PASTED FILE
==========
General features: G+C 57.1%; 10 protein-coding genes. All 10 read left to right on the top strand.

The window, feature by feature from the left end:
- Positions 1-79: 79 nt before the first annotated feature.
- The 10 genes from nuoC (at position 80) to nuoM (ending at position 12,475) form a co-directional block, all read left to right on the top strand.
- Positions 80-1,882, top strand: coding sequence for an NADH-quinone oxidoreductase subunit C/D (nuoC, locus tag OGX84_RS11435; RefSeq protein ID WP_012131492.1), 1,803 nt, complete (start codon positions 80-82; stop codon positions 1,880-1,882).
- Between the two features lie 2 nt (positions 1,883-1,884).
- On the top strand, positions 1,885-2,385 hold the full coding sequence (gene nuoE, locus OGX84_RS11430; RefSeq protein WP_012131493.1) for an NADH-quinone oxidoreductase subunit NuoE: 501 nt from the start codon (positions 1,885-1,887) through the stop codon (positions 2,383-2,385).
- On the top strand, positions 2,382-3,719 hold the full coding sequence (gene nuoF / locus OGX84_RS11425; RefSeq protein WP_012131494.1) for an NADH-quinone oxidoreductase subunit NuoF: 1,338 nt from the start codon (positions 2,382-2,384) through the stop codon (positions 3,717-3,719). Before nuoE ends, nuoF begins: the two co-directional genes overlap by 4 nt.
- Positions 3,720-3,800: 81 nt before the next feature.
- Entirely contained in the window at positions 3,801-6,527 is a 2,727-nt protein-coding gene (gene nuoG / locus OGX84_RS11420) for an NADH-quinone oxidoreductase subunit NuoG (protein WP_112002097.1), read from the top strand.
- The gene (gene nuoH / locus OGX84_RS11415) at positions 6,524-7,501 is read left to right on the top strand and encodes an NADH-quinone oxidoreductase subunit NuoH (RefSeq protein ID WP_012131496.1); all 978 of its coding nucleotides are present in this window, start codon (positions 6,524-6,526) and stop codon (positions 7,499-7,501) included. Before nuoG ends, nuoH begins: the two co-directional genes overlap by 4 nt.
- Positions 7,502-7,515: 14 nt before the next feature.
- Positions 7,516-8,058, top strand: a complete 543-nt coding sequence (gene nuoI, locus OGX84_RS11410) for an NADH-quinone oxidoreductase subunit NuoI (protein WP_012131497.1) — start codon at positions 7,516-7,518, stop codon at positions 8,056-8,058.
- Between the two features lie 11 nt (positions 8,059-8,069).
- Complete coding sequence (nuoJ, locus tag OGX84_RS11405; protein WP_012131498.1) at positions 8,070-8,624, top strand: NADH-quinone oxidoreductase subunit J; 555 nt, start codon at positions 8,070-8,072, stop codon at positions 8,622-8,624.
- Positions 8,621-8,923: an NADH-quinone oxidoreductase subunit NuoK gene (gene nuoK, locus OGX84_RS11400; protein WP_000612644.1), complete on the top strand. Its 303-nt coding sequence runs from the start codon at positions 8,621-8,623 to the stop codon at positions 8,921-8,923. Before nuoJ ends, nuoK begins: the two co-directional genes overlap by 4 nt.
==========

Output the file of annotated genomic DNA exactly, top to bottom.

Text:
General features: G+C 57.1%; 10 protein-coding genes. All 10 read left to right on the top strand.

The window, feature by feature from the left end:
- Positions 1-79: 79 nt before the first annotated feature.
- The 10 genes from nuoC (at position 80) to nuoM (ending at position 12,475) form a co-directional block, all read left to right on the top strand.
- Positions 80-1,882, top strand: coding sequence for an NADH-quinone oxidoreductase subunit C/D (nuoC, locus tag OGX84_RS11435; RefSeq protein ID WP_012131492.1), 1,803 nt, complete (start codon positions 80-82; stop codon positions 1,880-1,882).
- Between the two features lie 2 nt (positions 1,883-1,884).
- On the top strand, positions 1,885-2,385 hold the full coding sequence (gene nuoE, locus OGX84_RS11430; RefSeq protein WP_012131493.1) for an NADH-quinone oxidoreductase subunit NuoE: 501 nt from the start codon (positions 1,885-1,887) through the stop codon (positions 2,383-2,385).
- On the top strand, positions 2,382-3,719 hold the full coding sequence (gene nuoF / locus OGX84_RS11425; RefSeq protein WP_012131494.1) for an NADH-quinone oxidoreductase subunit NuoF: 1,338 nt from the start codon (positions 2,382-2,384) through the stop codon (positions 3,717-3,719). Before nuoE ends, nuoF begins: the two co-directional genes overlap by 4 nt.
- Positions 3,720-3,800: 81 nt before the next feature.
- Entirely contained in the window at positions 3,801-6,527 is a 2,727-nt protein-coding gene (gene nuoG / locus OGX84_RS11420) for an NADH-quinone oxidoreductase subunit NuoG (protein WP_112002097.1), read from the top strand.
- The gene (gene nuoH / locus OGX84_RS11415) at positions 6,524-7,501 is read left to right on the top strand and encodes an NADH-quinone oxidoreductase subunit NuoH (RefSeq protein ID WP_012131496.1); all 978 of its coding nucleotides are present in this window, start codon (positions 6,524-6,526) and stop codon (positions 7,499-7,501) included. Before nuoG ends, nuoH begins: the two co-directional genes overlap by 4 nt.
- Positions 7,502-7,515: 14 nt before the next feature.
- Positions 7,516-8,058, top strand: a complete 543-nt coding sequence (gene nuoI, locus OGX84_RS11410) for an NADH-quinone oxidoreductase subunit NuoI (protein WP_012131497.1) — start codon at positions 7,516-7,518, stop codon at positions 8,056-8,058.
- Between the two features lie 11 nt (positions 8,059-8,069).
- Complete coding sequence (nuoJ, locus tag OGX84_RS11405; protein WP_012131498.1) at positions 8,070-8,624, top strand: NADH-quinone oxidoreductase subunit J; 555 nt, start codon at positions 8,070-8,072, stop codon at positions 8,622-8,624.
- Positions 8,621-8,923: an NADH-quinone oxidoreductase subunit NuoK gene (gene nuoK, locus OGX84_RS11400; protein WP_000612644.1), complete on the top strand. Its 303-nt coding sequence runs from the start codon at positions 8,621-8,623 to the stop codon at positions 8,921-8,923. Before nuoJ ends, nuoK begins: the two co-directional genes overlap by 4 nt.